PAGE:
A Thought Experiment
Oct 14, 2004 (Updated Oct 16, 2004)
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Imagine that you are a very moral person with a deep-seated conviction that initiating violence is ALWAYS wrong and that killing another human being for ANY reason is evil. To be consistent with your moral convictions you are utterly opposed to the idea of war, and the associated killing of people. You cannot abide the thought of your tax money being used by your Gummint to initiate violence against anyone, much less to build equipment with no other purpose than to kill other human beings.
So---being a person of strong convictions---you make a calculation that ½ of Gummint revenue is being use to build killing machines, to train people to kill, and to actually conduct warfare and killing of other human beings. Your convictions tell you that you cannot in good conscience support these activities, so you begin a practice of completing your tax return, then dividing the tax due by half, and paying only that amount.
Needless to say, this soon attracts the attention of the IRS, and you receive a letter notifying you that you owe the Gummint a considerable sum of money. But you stick to your convictions and refuse to pay any more, explaining in detail in several letters to the IRS your convictions about violence. The IRS sends a representative to your home to reason with you, but you adamantly follow your principles and refuse to pay anything more.
Of course the story reaches the media, and soon you are being interviewed on the Today Show, with an ACLU lawyer at your side. You become something of a folk hero, with part of the political spectrum giving you accolades for consistently sticking to your convictions, Another part condemns you for being unpatriotic, un-American, a traitor.
Now---the thought experiment, Part 1: How long would this continue before someone from the Gummint would be threatening you with a firearm, taking you into custody, and throwing you in jail to await trial, where you will CERTAINLY be convicted of a serious crime and thrown in prison! And all for being consistent about your deep-seated moral convictions about human life!
And now---the thought experiment, Part 2: Same scenario as before, except now your deep-seated conviction applies to what YOU regard as the wanton murder of unborn children. You are appalled by the widespread and growing use of abortion, apparently often a result of careless, casual, recreational sex between uncommitted people, who resort to abortion as a means of birth control. You cannot abide the idea that your tax payments are being used to murder unborn children, so you refuse to pay part of your taxes, leading to the same scenario as above.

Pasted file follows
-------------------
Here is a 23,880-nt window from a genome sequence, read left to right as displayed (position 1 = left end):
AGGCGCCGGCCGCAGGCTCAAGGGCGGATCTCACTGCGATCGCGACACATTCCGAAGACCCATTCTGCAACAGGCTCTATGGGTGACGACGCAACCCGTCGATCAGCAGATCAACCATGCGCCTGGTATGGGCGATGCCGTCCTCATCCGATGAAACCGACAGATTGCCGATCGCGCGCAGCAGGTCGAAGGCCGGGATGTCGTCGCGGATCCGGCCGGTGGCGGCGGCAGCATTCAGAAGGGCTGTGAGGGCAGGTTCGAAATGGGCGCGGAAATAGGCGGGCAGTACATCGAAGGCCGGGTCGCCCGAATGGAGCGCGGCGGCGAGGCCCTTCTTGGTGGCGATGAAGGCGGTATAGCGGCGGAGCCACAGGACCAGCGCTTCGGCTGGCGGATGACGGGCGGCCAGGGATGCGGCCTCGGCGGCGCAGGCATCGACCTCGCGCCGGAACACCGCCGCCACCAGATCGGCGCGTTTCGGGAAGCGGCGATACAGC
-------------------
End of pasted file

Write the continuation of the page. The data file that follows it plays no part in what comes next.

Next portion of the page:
Before you leap to conclusions, let me say that I am pro-choice---but also pro-life. I strongly believe every woman should have the right to choose. But I also think every woman OUGHT to choose life---except in the most exceptional circumstances. But the Gummint should stay out of it---neither outlawing nor encouraging either view, and certainly not using public funds to support abortion in any way. I also think there should be NO Gummint restrictions on embryonic stem cell research---but no Gummint subsidies for it either. The Bush compromise strikes me as a very reasonable policy in another area where there is no broad moral consensus. But I digress---
My general point is this: Gummint initiatives ought to be SEVERELY limited in areas where there is no real moral consensus---and that especially applies to activities that involve ending the lives of other human beings. The fact that Gummint is characterized (in my mind, at least) as the only organizational entity that has a monopoly on the LEGAL use, or threat of, physical force means that use of that monopoly ought to be very severely circumscribed. Seems to me to be a significant component of the idea of limited Gummint, embodied in our Constitution---at least as it was conceived and originally interpreted!
It seems to me that the same considerations apply to many other Gummint initiatives where there really is no broad moral concurrence; yet the coercion of Gummint is used routinely, supposedly to achieve what SOME see as some worthwhile social purpose.
If there are some things we need to do TOGETHER---and there clearly are---it would be far better to do them voluntarily, NOT through Gummint coercion. In my mind, thats what distinguishes todays political activists---a great over-eagerness to resort to Gummint coercion or the threat of lethal violence to solve what THEY perceive to be serious social problems. Of course, when our national security is seriously threatened it's a whole different ball game---maybe calling for a different thought experiment.
It wasnt my initial intention---but maybe Ive explained why I tend to be a political conservative. And why I get very annoyed with Liberal claims to moral and intellectual superiority! Same for extremists of the Right!
Hope I havent said anything controversial!